Robert W. McChesney and John Nichols believe that “journalists deserve subsidies, too.” They argue that America is “nearing a point where we will no longer have more than minimal resources (relative to the nation’s size) dedicated to reporting the news.”
There’s every reason to dispute their woe-is-us assumption. There’s even more reason to say they are wildly off-base in calling for special subsidies for journalists.
The authors, longstanding activists in media reform, are exceedingly well-meaning. And they are more accurate than not when they say:
We seek to renew a rich if largely forgotten legacy of the American free-press tradition, one that speaks directly to today’s crisis. The First Amendment necessarily prohibits state censorship, but it does not prevent citizens from using their government to subsidize and spawn independent media.
Indeed, the post-colonial press system was built on massive postal and printing subsidies. The first generations of Americans never imagined that the market would provide sound or sufficient journalism. The notion was unthinkable. They established enlightened subsidies, which broadened the marketplace of ideas and enhanced and protected core freedoms. Their initiatives were essential to America’s progress.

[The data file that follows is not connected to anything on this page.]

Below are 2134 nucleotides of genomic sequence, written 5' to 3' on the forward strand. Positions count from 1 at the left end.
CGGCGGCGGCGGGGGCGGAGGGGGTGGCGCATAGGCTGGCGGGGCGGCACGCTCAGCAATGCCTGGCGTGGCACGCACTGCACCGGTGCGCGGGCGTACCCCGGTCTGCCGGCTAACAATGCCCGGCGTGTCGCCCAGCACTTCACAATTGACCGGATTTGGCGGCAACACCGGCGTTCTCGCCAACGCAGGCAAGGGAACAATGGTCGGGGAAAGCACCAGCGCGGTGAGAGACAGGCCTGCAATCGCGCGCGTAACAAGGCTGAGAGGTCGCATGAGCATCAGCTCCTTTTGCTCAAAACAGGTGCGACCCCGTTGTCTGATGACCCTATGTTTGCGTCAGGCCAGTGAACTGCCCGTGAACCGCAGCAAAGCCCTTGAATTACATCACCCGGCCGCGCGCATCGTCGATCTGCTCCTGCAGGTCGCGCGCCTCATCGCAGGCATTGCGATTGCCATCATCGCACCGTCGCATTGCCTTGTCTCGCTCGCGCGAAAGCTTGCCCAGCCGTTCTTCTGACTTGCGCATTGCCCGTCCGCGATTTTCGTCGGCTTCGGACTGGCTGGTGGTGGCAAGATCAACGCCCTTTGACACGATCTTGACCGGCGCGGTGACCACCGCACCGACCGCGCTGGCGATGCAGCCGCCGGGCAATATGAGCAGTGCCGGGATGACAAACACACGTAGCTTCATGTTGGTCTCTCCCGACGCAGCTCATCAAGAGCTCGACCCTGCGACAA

If the authors had only pursued their logic, they’d have ended up at the only sensible conclusion — that taxpayers could well subsidize the equivalent of the postal and printing subsidies they celebrate (among many other infrastructure supports that helped get the news from one place to another, such as roads, never mind the variety of other government help that’s gone to news organizations over the past several centuries.
What would following their logic lead us to in a digital world? That’s easy: We should collectively install dark fiber to every home and business where it’s feasible to do so, and put fiber as close to the ones that are too remote to make sense otherwise. It should be “dark fiber” — that is, data lines not controlled by government but available for others to light up to provide services for users.
This would not be about journalism only, any more than building roads in the 18th and 19th and 20th centuries was about helping newspapers deliver their goods to people’s homes and businesses. It would be about boosting trade of services and information (for-profit and not-for-profit), one part of which would be media.
We are seeing an explosion of creativity and innovation in media and journalism right now. Entrepreneurs and big companies alike are experimenting in new forms of journalism and ways to pay for it.
We have never had so much high-quality coverage in some areas, such as technology, as we have today. We have never had so much truly local conversation that has high value as we have today. And we will have vastly more tomorrow.
We may well be losing, at least temporarily, some of what Alex Jones calls “accountability journalism” — hard-nosed reporting of what powerful institutions, including government, are doing with our money and, in some cases, our lives. But to assume it will disappear and not be replaced, especially given some of the experiments we’re seeing, is grossly premature.
But Nichols and McChesney make that worst-case assumption, and veer off to this conclusion: